Having made his name with wonderful baroque pop, Duke Special – AKA Peter Wilson – took a diversion with 2010’s The Stage, A Book And The Silver Screen, a triple album featuring the soundtrack for a production of Brecht’s Mother Courage And Her Children, “the songs of Huckleberry Finn” and a collaborative album based on the silent films of Hector Mann.
In the sleevenotes to Mother Courage, he wrote “I thrive on these kinds of collaborations and left turns… I don’t think I will be the same again (in a good way)”. True to his word, his next release was an album of the songs of Ruby Murray (and accompanying documentary), followed by the photography-inspired Under The Dark Cloth.
Finally, though, he is back with a relatively conventional album. I say ‘relatively’ because, well, he’s still Duke Special. His classic Songs From The Deep Forest set made perfect sense when sumptuously backed by the Ulster Orchestra, and his new offering is as rich and intriguing as ever. Cheekily-titled opener ‘Stargazers Of The World Unite (A Love Song For Astronomers)’ and ‘Punch Of A Friend’, an oddity of a lead-off single, set the tone but the album steps up a notch with ‘Snakes In The Grass’ and possible stand-out track ‘Condition’, a maze of contradictions laced with equal measures of darkness and humour.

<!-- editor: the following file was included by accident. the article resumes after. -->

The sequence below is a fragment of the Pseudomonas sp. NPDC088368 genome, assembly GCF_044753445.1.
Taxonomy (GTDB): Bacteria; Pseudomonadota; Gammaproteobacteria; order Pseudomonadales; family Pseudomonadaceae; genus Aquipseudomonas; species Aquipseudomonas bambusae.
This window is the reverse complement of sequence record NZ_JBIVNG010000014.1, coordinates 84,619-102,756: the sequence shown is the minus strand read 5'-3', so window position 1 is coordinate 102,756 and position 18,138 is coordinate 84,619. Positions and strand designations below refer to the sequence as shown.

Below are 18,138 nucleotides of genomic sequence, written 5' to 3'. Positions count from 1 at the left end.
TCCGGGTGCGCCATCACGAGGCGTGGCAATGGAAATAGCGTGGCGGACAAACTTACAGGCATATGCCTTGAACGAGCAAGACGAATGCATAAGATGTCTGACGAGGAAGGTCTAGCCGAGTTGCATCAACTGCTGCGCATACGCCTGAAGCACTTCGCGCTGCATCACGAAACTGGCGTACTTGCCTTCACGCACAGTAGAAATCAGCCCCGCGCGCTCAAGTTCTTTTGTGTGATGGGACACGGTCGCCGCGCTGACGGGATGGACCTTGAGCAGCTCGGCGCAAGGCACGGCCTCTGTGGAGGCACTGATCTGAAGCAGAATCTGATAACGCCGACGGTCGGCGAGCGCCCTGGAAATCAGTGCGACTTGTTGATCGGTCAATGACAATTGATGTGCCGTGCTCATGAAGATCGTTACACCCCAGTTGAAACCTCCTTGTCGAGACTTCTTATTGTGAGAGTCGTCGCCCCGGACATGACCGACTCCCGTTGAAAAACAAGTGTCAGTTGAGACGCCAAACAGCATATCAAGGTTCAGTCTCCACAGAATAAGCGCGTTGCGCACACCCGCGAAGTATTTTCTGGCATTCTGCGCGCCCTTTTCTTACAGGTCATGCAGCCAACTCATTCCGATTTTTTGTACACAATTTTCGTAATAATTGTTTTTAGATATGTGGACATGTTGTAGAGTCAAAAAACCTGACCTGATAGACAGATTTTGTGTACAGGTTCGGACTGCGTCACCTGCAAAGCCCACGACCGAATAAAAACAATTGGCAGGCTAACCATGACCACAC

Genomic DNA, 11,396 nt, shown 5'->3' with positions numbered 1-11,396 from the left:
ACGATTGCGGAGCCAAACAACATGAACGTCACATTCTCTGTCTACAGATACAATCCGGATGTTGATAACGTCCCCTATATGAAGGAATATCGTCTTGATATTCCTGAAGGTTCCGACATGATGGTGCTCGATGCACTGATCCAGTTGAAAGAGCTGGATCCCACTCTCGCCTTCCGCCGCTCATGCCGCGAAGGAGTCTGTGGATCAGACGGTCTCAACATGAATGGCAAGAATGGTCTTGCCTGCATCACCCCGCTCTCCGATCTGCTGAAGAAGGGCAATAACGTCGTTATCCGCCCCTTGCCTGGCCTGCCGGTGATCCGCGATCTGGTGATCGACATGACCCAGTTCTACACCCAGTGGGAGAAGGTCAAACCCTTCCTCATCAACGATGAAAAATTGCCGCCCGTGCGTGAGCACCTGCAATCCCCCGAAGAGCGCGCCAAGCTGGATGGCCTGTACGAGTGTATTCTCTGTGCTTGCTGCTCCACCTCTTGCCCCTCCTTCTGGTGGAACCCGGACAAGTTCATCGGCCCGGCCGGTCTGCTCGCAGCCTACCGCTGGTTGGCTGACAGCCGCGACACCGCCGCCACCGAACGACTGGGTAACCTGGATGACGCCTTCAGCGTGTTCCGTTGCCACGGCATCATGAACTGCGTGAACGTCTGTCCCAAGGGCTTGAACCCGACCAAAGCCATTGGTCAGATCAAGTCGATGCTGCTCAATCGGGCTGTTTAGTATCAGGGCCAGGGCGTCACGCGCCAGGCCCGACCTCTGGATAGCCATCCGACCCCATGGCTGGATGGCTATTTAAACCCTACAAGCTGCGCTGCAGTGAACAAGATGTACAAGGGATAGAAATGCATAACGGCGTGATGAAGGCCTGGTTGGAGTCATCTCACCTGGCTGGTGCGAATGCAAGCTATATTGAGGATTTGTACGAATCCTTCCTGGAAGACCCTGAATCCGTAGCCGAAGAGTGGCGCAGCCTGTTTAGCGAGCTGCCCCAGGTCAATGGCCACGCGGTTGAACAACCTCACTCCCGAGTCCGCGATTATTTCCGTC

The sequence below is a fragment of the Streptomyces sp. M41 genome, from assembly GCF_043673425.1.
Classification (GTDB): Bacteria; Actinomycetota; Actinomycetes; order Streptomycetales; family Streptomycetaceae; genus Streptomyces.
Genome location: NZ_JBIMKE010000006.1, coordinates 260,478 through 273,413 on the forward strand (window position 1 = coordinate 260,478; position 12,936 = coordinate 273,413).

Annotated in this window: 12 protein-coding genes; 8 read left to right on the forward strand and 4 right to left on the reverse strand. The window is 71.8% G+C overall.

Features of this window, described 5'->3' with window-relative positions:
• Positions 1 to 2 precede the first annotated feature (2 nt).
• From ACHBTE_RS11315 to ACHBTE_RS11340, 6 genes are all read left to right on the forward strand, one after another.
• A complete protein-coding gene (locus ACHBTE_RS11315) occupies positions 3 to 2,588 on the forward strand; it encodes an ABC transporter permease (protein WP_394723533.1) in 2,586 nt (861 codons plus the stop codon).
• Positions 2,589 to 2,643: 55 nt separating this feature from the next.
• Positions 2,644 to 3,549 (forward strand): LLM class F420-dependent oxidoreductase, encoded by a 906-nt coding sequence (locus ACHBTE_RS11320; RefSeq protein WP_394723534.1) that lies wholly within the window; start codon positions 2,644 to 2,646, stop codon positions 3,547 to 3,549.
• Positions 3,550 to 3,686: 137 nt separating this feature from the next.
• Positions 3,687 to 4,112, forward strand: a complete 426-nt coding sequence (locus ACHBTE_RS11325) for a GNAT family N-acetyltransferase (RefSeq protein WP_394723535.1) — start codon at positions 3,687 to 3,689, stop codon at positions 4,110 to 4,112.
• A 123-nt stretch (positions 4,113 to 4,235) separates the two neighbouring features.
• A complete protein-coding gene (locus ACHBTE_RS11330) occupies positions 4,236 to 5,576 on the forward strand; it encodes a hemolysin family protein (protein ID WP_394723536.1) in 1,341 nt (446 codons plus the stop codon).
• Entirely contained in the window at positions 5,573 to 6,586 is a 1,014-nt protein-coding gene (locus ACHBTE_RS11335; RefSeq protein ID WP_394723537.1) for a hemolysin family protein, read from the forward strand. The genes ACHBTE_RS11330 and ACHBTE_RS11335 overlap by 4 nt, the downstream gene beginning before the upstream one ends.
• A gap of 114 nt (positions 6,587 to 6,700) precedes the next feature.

Perhaps better still, though, is the deliciously sinister ‘How I Learned To Love The Sun’, in which a sinner recounts his “wanton deeds” and his subsequent coming clean, and which showcases Wilson’s songwriting knack to the full.
“They said I’d never change,” he sings on closer ‘Twice Around The Island’, contrary to his own claims two years ago, “but look, a new horizon”. His horizons are unlikely ever to extend to huge mainstream success – it is doubtful whether he would aspire to it – but a superb album should grow his extensive cult following.
Words: Tom White